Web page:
What ‘Dune’ teaches us about human achievement and the dangers of AI

News & Politics

One of the superb concepts of “Dune” that didn’t make it into the movie was the Butlerian Jihad. This is not the jihad that Paul commences, but rather an event long in the past that had drastic implications for the universe of Dune. In short, the Butlerian Jihad was a war on AI and thinking machines (computers). The jihad was incited by a machine decreeing an abortion, and that was the straw that broke the camel’s back. Humanity was already on the verge of being replaced, but when machines were beginning to determine who lived and died, mankind was losing its sovereignty as well.

This crusade against thinking technology strikes at looming questions that grow bigger in our lives by the day. We outsource our energy and capabilities to a tool whenever we use technology. Typically, this is well and good. An axe is far more efficient at splitting wood than attempting to do so with one’s hands, and this frees up a person to spend his energies elsewhere.

But as technology advances, we perpetually outsource ourselves to the devices around us. When we create a car, we use a device to substitute our legs. Again, this is good, as it allows far more efficient travel. But what happens when technology is entirely substituting the human individual?

Now, I am not necessarily referring to the AGI, but what happens to vast chunks of the population when a machine can do everything they can but better? What happens when we have created tools that have abolished the need for men? We made tools to serve us, but now they have replaced us. Is that a good thing? Can technology advance too far? Can we even stop technology from advancing? Huge numbers of people can no longer effectively live without modern transportation. Can we return? Should we return?

“Dune” presents us with a theoretical world where technological progression has been halted. And while it’s far from a perfect world, I think it’s a better, wiser one than we have now. Technology is not necessarily good because it is advanced. It needs to justify itself. I think we need to adopt an attitude of skepticism, certainly given the current state of the modern world. We may be in a better material position, but with skyrocketing rates of mental illness, drug abuse, and suicide, something has clearly gone wrong somewhere.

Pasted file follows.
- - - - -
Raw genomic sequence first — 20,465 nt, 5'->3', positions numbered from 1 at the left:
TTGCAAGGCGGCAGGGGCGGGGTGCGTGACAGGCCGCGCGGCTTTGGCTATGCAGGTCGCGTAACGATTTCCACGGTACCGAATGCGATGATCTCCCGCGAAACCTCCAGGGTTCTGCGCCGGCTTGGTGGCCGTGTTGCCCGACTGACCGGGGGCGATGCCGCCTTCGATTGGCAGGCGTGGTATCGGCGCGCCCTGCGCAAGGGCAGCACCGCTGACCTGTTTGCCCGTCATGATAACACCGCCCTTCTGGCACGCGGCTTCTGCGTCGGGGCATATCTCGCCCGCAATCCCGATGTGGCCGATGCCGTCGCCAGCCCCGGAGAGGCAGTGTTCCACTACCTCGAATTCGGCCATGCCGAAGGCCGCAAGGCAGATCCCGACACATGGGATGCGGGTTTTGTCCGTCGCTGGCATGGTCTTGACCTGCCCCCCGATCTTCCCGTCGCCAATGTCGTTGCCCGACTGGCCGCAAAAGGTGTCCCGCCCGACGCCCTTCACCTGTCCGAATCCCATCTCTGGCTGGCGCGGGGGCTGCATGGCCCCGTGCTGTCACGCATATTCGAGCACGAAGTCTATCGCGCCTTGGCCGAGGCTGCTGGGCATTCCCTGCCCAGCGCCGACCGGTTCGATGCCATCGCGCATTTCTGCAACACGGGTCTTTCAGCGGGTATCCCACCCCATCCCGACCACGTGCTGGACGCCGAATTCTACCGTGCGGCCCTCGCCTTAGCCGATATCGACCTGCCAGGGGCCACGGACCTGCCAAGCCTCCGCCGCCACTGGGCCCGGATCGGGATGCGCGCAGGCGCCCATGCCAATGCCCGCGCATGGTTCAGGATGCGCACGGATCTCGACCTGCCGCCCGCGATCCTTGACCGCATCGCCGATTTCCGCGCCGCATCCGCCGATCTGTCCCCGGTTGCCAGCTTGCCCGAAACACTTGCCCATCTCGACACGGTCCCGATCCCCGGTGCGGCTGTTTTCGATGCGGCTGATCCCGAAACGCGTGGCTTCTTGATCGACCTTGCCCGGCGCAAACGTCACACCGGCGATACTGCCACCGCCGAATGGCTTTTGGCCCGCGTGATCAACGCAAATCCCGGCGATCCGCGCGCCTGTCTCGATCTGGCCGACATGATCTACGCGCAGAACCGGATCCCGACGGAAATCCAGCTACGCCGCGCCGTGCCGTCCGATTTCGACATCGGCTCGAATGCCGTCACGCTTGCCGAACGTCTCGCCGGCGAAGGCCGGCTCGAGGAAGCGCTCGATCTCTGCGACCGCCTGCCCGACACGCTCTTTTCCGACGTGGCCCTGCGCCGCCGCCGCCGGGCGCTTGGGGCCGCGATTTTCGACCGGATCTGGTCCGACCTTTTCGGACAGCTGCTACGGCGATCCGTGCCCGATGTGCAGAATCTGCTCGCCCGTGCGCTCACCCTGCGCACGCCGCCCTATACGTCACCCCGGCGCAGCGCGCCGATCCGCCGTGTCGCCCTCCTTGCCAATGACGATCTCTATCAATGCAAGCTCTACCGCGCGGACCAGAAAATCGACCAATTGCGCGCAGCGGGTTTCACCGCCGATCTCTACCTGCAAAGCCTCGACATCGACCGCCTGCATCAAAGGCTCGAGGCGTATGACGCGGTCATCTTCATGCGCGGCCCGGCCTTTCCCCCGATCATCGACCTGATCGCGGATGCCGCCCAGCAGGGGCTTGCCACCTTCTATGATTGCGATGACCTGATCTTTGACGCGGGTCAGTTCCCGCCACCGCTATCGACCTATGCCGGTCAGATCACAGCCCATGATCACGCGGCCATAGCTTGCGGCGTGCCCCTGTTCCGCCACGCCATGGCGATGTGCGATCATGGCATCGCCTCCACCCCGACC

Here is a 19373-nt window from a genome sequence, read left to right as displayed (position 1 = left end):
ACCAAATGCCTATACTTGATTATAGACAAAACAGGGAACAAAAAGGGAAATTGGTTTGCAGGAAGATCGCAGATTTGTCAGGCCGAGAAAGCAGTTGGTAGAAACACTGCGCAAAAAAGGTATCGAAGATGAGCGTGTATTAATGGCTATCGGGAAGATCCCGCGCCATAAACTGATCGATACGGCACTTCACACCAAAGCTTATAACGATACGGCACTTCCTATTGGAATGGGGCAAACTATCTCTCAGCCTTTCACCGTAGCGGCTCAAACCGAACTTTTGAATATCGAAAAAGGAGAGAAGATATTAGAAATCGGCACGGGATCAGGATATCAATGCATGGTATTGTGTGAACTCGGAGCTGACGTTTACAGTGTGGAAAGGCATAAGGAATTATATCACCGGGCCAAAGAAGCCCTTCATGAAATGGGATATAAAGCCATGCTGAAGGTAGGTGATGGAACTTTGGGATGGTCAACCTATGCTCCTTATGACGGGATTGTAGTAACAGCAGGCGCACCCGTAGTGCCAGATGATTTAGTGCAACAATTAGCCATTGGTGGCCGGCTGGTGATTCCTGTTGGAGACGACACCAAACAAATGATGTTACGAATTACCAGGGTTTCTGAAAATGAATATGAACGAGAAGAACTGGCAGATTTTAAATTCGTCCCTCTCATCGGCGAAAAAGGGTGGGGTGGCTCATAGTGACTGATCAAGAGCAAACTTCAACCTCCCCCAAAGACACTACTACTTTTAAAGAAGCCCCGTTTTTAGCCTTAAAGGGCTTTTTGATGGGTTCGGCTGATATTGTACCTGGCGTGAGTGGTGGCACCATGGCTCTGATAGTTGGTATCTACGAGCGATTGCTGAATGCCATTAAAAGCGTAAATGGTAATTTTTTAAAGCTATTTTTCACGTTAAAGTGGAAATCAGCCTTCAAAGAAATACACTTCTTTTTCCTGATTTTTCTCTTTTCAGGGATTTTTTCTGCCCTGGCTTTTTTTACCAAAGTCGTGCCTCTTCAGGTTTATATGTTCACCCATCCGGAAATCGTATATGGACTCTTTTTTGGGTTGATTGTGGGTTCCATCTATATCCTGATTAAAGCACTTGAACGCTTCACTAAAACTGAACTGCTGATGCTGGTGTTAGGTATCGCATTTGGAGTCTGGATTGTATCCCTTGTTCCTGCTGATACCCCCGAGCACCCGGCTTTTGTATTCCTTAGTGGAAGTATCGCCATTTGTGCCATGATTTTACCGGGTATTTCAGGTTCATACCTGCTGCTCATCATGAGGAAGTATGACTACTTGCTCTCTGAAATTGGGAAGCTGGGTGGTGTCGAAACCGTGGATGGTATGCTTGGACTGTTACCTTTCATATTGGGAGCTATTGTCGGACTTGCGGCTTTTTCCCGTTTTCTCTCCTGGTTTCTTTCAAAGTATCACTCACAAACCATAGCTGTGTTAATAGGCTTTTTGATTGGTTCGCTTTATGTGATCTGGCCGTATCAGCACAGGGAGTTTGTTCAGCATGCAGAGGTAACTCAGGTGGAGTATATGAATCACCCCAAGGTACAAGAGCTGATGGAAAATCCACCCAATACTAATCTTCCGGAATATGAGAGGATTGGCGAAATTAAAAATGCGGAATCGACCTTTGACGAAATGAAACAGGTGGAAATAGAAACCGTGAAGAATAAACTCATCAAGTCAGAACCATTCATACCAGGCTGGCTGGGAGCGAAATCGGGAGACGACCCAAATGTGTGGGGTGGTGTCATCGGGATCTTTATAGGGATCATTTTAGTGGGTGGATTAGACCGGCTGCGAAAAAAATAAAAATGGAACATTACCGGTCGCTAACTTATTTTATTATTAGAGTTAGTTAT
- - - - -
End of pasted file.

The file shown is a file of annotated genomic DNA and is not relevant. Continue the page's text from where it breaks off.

And I don’t think it’s terrible to refrain from technology that makes your life easier at the cost of your competence. You’ll never be a great artist if you rely on inputting prompts into an AI generator, and you’ll never be a talented writer if you exclusively use ChatGPT. Those skills have to be developed and refined the hard way. Otherwise, you’re just like everyone else using AI generators and ChatGPT.

In “Dune,” this type of person is called a mentat. This individual is a social adaptation to the lack of computers and advanced algorithmic calculators. Much like a savant, mentats can perform almost impossibly complex computations in their heads in only a few seconds.

Screenshot from Youtube

Now, that power is probably infeasible for us, but the concept is ever-present in our lives. If you want to be physically fit, you have to actually exercise those muscles. Refraining from technology that substitutes for your muscles is one method of gaining strength. And with strength, you gain a little control as well. Now, you are not relying on devices that break down or malfunction. It’s all on you.

That principle extends to nearly every facet of life. With careful restraint, you can develop within yourself all that unrealized potential you are wasting away. The human being was not made to be at rest. Human beings were made to do work, and it is only through work that a person becomes truly remarkable.

However, the most important lesson of the Butlerian Jihad is that it presents a world where humanity has regained control of itself. We often think our lives are insignificant specks in the grand scheme. After all, what can one man do against the march of progress? If you have problems with where the world is heading, how could you fix things, especially when you are one among billions?

But “Dune” presents a more hopeful outlook. We can take back control in our lives. We can say no to our desires and appetites to build ourselves up. We can say no to the march of the world. And I think that is an inspiring thought.

Articles You May Like

Christian pastor in Israel tells Tucker Carlson “brutal” Israeli occupation of Palestine must end
Fetterman tells anti-Israel protesters blocking traffic doesn’t help their cause: ‘It just makes you an a**hole’
The Morning Briefing: RFK Jr.’s X Factor Cred Is Picking Up Some Steam
DeSantis signs measures targeting child predators
Intelligence employee admits FBI was behind Alex Jones lawsuit and agents were in the crowd on January 6

Leave a Comment - No Links Allowed:

Your email address will not be published. Required fields are marked *